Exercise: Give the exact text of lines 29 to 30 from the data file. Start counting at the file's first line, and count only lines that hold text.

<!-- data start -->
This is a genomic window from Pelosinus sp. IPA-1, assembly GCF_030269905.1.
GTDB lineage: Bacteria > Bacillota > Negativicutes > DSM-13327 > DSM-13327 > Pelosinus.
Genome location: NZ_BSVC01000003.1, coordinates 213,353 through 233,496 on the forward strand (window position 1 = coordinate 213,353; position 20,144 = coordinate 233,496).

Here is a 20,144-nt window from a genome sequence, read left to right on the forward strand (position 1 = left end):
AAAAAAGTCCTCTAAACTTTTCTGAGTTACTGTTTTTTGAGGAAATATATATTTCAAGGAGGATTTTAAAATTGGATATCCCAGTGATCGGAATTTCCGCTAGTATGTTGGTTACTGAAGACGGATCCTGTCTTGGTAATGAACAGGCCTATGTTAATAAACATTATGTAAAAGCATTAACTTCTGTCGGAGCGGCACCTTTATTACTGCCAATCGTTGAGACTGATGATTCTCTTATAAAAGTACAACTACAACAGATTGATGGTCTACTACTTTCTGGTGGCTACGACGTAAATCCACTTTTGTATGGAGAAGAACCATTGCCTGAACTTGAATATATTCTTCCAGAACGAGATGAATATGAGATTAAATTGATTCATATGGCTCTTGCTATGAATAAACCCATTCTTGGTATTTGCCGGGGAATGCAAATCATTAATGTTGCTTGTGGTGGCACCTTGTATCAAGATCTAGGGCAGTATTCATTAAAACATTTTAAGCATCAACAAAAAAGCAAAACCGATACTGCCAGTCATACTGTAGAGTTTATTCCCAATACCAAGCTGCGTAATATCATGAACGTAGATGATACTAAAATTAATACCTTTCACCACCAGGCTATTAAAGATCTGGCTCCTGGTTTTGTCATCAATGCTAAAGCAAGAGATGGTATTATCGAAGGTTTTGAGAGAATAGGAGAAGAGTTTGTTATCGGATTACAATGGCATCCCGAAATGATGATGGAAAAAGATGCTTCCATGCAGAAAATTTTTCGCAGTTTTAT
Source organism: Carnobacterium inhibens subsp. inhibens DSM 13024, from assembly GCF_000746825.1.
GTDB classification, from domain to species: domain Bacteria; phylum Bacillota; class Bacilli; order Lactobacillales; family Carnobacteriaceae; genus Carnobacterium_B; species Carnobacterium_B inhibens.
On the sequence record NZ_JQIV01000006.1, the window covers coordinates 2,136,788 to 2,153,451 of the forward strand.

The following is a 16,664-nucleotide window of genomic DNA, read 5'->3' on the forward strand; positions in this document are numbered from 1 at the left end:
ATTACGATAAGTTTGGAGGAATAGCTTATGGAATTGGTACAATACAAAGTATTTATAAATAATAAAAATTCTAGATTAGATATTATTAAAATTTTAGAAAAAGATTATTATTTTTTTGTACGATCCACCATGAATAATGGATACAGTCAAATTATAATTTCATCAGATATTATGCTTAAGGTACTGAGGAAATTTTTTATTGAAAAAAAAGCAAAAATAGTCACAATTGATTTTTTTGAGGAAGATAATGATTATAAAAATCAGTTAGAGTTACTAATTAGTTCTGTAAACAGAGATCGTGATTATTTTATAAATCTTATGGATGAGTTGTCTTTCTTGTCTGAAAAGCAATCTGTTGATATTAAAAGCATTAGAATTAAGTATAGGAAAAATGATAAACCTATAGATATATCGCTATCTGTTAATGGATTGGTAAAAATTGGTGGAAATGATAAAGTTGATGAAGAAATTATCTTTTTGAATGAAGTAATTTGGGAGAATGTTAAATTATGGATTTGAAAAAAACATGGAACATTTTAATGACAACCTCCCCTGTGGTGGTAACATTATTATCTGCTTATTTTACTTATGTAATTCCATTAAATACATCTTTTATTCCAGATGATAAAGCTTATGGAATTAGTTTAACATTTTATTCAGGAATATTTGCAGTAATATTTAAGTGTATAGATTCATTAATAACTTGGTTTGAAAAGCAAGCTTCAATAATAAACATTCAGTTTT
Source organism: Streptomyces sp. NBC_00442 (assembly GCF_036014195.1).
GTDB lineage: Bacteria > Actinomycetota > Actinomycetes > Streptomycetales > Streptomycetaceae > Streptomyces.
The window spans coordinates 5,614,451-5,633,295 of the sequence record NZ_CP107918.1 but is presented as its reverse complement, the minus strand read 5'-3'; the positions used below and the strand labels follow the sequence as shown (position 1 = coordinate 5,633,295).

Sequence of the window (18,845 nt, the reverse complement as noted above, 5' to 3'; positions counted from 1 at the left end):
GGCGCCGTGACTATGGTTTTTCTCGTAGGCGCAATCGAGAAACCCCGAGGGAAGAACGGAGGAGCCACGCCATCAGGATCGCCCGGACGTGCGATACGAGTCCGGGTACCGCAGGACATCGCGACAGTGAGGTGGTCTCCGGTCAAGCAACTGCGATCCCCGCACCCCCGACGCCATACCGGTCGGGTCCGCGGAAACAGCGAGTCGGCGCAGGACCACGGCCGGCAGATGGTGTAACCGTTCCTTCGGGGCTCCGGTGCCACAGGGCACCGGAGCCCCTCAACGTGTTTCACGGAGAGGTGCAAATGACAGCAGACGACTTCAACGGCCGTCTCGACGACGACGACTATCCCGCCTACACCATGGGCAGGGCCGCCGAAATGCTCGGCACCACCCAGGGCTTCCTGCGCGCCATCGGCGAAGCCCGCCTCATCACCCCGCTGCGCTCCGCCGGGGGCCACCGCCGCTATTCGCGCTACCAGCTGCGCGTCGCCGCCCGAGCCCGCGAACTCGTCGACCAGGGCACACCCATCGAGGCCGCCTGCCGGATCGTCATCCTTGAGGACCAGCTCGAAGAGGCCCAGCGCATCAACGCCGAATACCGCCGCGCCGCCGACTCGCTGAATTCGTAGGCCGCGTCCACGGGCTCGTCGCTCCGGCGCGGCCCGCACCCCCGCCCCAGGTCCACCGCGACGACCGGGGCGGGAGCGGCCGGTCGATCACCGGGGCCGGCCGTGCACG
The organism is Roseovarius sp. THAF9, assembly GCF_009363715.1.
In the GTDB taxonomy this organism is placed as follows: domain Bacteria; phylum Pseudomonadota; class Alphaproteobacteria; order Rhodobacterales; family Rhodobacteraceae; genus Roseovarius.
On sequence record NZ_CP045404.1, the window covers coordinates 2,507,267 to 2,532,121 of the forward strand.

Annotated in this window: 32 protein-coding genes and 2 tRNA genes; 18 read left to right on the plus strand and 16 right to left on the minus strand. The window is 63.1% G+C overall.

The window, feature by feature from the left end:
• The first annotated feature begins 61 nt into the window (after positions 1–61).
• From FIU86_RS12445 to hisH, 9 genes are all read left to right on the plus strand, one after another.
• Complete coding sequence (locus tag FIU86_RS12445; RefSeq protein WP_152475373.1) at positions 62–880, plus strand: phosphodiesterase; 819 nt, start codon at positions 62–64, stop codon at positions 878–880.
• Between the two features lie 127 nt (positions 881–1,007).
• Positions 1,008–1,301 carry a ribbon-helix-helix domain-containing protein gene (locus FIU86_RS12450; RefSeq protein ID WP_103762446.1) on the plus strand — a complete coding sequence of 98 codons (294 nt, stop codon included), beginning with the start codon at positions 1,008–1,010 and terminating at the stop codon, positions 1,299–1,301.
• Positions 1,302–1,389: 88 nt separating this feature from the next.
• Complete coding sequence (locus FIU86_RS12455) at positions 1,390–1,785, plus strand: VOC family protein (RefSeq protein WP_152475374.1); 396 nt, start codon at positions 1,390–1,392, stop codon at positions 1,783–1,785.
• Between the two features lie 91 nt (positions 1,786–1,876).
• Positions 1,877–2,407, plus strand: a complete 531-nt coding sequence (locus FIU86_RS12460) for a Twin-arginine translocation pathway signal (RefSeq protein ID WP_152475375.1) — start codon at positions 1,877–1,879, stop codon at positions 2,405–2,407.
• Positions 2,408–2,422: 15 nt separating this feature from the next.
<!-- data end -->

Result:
• Positions 1,877–2,407, plus strand: a complete 531-nt coding sequence (locus FIU86_RS12460) for a Twin-arginine translocation pathway signal (RefSeq protein ID WP_152475375.1) — start codon at positions 1,877–1,879, stop codon at positions 2,405–2,407.
• Positions 2,408–2,422: 15 nt separating this feature from the next.